Gratitude and Generosity

By: Arrigo S.

Wow! Being accepted to an Ivy-league university, winning the lottery, acquiring fame, or achieving our dream job would be (or at least would appear to be) the best possible thing that could happen to you. Or would it?

We all fantasize about these lofty goals, and become lost in the illusion that our lives would be fulfilled, and that we would have achieved success when we acquire something or become someone we’ve always mused about. But enough is enough, and we should avoid waiting for destiny to happen and make us happy. Instead, we should enjoy the present moment and be grateful, for as Buddha said, “gratitude turns what we have into enough.”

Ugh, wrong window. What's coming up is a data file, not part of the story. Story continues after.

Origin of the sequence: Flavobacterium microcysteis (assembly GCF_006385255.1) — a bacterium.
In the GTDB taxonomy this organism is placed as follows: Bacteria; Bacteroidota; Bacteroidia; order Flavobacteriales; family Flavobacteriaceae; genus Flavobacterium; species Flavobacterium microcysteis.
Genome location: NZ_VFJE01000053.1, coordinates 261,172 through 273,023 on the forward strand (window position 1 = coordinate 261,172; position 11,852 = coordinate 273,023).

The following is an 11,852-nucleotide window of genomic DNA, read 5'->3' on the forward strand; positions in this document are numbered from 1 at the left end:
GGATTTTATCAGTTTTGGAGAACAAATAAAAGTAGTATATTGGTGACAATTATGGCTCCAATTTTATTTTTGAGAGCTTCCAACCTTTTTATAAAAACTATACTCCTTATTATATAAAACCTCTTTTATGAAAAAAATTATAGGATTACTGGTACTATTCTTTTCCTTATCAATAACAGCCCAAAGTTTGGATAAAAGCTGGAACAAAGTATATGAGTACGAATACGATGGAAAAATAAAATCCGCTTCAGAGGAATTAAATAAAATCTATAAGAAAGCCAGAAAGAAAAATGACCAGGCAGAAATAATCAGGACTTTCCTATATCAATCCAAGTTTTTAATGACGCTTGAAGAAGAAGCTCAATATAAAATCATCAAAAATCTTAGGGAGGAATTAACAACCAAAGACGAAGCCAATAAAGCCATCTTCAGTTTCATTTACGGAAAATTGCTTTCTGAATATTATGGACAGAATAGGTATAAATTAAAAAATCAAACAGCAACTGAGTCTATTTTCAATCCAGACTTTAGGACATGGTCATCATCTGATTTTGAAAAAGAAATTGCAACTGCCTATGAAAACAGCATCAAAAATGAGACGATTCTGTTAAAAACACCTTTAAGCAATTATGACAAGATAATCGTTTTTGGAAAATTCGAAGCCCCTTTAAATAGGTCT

The word gratitude derives from the Latin word gratia, meaning gratefulness or grace itself. In fact the Roman philosopher Cicero said “gratitude is not only the greatest of virtues, but the parent of all others.” My fellow scholars, consider this; if external conditions were capable in making you truly happy and satisfied, wouldn’t you feel the constant need to do this, get this, or become this. Ponder on this; how is it possible that the Buddhist monks who virtually have nothing and live in poverty are much more content than people like “When did we beat Japan at anything?” Donald “It was a great night for Mexico” Trump, who are famous and have millions. Certainly the Buddhist monks have something that the “better off” do not have, that something is the tree of inner peace which bears many fruit, one of these fruits being gratitude. Remember to thank someone or something, whether that be your parents, God, or the Universe, even when you feel unlucky or cursed, because there is always someone who has it much worse then you do and surprisingly is coping with his/her difficulties. Be grateful and an incessant feeling of optimism and joy will accompany you through your life, assisting you in even the most challenging situations. Once in a state of intense being generous to others will become as natural as breathing; your neighbor’s best interest will be your top concern. Being grateful for the miracle of life will serve as an incentive to make sure this precious gifted is preserved. A kind act towards a person in need, whether a known friend or stranger will always reap benefits that outweigh the “cost” of that act, in fact the American poet John Holmes said “there is no exercise better for the heart than reaching down and lifting people up.” You, yes you the reader, are not obliged to assist every person in the world, all you need to do is “do unto others as you would have them do unto you” and help someone, anyone, right now. The longest serving first lady of the United States of America Eleanor Roosevelt asked “when will our consciences grow so tender that we will act to prevent human misery rather than avenge it?” Evidently there is no clear cut answer to this question, but what is certain is that life’s beauty is self-evident and we must preserve it.

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